Number 43 in an occasional series of reviews of my favourite 80s 12″ records.
Confession time so this is the first of the “cheats”… Although an extended version it wasn’t actually released on the original 12″ of the track as this extended version, although a 12″ was released it merely contained the normal 7” version, the “Full” version I refer to was actually included on Kim’s second album “Select” which was released some six months after the single.
Very synth driven this was the 4th single release for Kim, and is a severely (at least in my humble opinion) underrated track. Inspired by the fall out from the “Operation Menu” bombing campaign by the USA during the Vietnam War it is a quite chilling lyric, over the top of a light and bubblegum electronic track. Although only reaching number 12 in the UK charts, and oft forgotten due to not hitting the dizzy heights of Kids in America or You Keep Me Hangin’ On it proved to be hugely popular on the continent, reaching #1 in several countries.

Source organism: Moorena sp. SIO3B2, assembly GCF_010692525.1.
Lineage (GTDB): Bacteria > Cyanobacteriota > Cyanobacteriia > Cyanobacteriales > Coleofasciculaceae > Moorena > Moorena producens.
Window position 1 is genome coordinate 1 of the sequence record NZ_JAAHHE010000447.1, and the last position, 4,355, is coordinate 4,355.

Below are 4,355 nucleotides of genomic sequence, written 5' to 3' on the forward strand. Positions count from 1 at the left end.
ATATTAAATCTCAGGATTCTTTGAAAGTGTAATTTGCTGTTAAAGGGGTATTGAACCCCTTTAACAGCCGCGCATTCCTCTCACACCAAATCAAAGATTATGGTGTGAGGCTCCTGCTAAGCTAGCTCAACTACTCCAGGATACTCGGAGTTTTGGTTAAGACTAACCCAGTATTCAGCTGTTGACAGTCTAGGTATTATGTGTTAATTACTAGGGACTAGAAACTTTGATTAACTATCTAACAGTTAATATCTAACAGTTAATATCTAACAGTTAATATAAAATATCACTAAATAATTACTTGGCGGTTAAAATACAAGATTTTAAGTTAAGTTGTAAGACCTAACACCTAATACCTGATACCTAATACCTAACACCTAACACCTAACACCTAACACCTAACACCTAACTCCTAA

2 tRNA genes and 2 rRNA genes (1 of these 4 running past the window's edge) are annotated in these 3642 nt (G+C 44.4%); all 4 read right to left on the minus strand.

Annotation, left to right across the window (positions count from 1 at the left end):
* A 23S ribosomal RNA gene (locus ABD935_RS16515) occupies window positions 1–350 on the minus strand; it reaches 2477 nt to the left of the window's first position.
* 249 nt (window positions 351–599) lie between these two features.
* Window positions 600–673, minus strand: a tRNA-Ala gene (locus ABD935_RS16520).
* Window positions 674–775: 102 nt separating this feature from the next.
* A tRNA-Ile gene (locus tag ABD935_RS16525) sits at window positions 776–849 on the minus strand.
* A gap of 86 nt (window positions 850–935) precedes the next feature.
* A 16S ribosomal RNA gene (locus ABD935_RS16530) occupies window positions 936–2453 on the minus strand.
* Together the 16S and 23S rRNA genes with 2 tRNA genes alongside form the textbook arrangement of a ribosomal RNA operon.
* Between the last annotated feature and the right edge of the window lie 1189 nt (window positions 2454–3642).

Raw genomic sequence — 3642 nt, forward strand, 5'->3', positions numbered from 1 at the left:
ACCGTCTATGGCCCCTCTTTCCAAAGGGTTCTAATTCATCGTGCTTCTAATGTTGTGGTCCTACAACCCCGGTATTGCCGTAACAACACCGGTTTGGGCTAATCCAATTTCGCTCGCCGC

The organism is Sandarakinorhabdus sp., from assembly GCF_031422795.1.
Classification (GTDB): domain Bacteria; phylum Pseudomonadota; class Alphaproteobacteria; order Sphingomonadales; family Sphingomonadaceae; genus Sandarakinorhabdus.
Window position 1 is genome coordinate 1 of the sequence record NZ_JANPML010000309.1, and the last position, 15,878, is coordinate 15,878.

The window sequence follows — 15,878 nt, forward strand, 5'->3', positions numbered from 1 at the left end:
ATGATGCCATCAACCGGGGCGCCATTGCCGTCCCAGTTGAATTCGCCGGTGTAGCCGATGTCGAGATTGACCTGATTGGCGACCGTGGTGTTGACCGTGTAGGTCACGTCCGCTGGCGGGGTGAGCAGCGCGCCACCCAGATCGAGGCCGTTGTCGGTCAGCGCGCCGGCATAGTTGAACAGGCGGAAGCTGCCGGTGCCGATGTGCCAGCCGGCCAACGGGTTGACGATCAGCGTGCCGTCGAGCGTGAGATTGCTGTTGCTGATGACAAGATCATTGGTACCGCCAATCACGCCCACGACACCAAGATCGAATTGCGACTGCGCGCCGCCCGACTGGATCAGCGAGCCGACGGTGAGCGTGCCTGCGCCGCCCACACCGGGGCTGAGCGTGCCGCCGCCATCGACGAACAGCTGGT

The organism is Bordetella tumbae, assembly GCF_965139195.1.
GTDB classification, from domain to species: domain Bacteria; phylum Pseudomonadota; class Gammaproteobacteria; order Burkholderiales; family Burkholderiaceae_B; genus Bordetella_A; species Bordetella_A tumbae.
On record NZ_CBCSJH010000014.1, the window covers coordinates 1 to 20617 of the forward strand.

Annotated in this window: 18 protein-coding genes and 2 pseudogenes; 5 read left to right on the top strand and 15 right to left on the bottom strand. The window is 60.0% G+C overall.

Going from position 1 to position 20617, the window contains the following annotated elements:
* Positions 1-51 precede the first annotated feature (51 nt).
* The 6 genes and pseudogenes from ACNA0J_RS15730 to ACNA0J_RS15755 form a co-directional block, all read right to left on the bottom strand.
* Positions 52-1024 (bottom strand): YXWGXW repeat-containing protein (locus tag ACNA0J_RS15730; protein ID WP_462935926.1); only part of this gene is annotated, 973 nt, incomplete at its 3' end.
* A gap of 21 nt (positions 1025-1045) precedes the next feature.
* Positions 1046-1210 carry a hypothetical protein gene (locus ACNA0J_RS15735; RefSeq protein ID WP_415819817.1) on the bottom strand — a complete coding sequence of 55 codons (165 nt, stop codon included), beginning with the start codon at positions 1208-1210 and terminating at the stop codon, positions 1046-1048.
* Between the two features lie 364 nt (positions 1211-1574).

As a bonus for my cheating, I’ve included the single video below as well
Top 50 12 Inches of the 80s What's it all about?
Inspired by all the lists you see on FaceBook saying “Post your favourite albums, but don’t say anything about them…” I thought, hell I’m gonna say a bit about them and why they’re special. As a general rule I have chosen particular extended vinyl versions of the tracks for various reasons, amongst them they extend the length I can listen to them, and they often add extra ambience to the Radio Friendly 7″ version.
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Legendary US record producer Tom Moulton was probably one of the prime movers in developing 12-inch releases, he had discovered that the 12-inch had vastly superior sound quality, producing grooves perfect for the discotheque. It was music for hedonistic dancers – for metronomic beats, fewer vocals, stripped back instrumentation, slow-fading echo effects, sustains, slow builds in pace and intensity to maximum peaks.